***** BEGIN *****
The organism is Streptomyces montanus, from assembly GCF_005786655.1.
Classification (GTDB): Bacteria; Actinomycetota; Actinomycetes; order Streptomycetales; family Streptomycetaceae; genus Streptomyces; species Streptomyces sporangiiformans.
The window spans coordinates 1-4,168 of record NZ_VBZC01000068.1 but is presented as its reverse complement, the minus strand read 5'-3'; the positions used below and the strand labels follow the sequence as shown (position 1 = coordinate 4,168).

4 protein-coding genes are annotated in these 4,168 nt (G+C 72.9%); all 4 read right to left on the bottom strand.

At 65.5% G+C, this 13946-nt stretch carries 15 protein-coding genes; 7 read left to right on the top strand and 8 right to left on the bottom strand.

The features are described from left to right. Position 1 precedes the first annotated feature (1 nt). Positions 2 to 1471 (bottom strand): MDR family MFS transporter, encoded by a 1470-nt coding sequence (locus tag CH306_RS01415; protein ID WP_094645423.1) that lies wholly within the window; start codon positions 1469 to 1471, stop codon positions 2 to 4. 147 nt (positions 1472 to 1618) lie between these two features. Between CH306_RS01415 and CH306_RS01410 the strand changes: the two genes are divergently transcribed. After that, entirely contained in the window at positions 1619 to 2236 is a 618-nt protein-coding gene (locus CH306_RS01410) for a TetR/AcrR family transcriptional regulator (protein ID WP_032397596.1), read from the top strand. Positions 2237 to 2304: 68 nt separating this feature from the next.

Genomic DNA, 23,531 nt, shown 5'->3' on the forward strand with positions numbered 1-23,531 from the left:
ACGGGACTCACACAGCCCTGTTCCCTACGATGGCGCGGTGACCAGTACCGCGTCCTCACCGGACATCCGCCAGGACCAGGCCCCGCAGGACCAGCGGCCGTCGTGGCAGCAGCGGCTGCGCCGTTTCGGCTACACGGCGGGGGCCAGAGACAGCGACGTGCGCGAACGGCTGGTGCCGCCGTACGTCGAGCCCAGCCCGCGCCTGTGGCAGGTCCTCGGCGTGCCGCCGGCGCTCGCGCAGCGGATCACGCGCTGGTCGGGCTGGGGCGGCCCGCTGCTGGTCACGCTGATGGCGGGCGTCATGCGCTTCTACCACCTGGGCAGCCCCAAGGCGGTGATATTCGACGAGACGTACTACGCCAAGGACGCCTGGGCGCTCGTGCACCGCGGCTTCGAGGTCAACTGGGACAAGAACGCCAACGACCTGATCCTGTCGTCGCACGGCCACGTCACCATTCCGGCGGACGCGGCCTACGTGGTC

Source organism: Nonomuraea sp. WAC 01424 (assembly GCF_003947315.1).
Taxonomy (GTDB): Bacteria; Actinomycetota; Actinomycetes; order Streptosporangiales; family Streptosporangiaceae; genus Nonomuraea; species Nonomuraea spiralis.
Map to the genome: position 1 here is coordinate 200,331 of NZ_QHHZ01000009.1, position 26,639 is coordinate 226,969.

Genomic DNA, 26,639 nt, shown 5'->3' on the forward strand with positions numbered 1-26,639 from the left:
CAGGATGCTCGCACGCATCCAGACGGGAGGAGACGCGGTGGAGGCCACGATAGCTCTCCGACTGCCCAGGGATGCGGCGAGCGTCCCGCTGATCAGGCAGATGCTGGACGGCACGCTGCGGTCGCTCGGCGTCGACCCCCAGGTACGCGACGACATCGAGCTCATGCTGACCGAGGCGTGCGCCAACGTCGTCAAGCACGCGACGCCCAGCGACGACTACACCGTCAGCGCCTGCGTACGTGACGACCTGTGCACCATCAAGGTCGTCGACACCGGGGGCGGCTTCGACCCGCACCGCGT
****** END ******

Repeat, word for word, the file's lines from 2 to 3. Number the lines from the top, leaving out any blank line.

Classification (GTDB): Bacteria; Actinomycetota; Actinomycetes; order Streptomycetales; family Streptomycetaceae; genus Streptomyces; species Streptomyces sporangiiformans.
The window spans coordinates 1-4,168 of record NZ_VBZC01000068.1 but is presented as its reverse complement, the minus strand read 5'-3'; the positions used below and the strand labels follow the sequence as shown (position 1 = coordinate 4,168).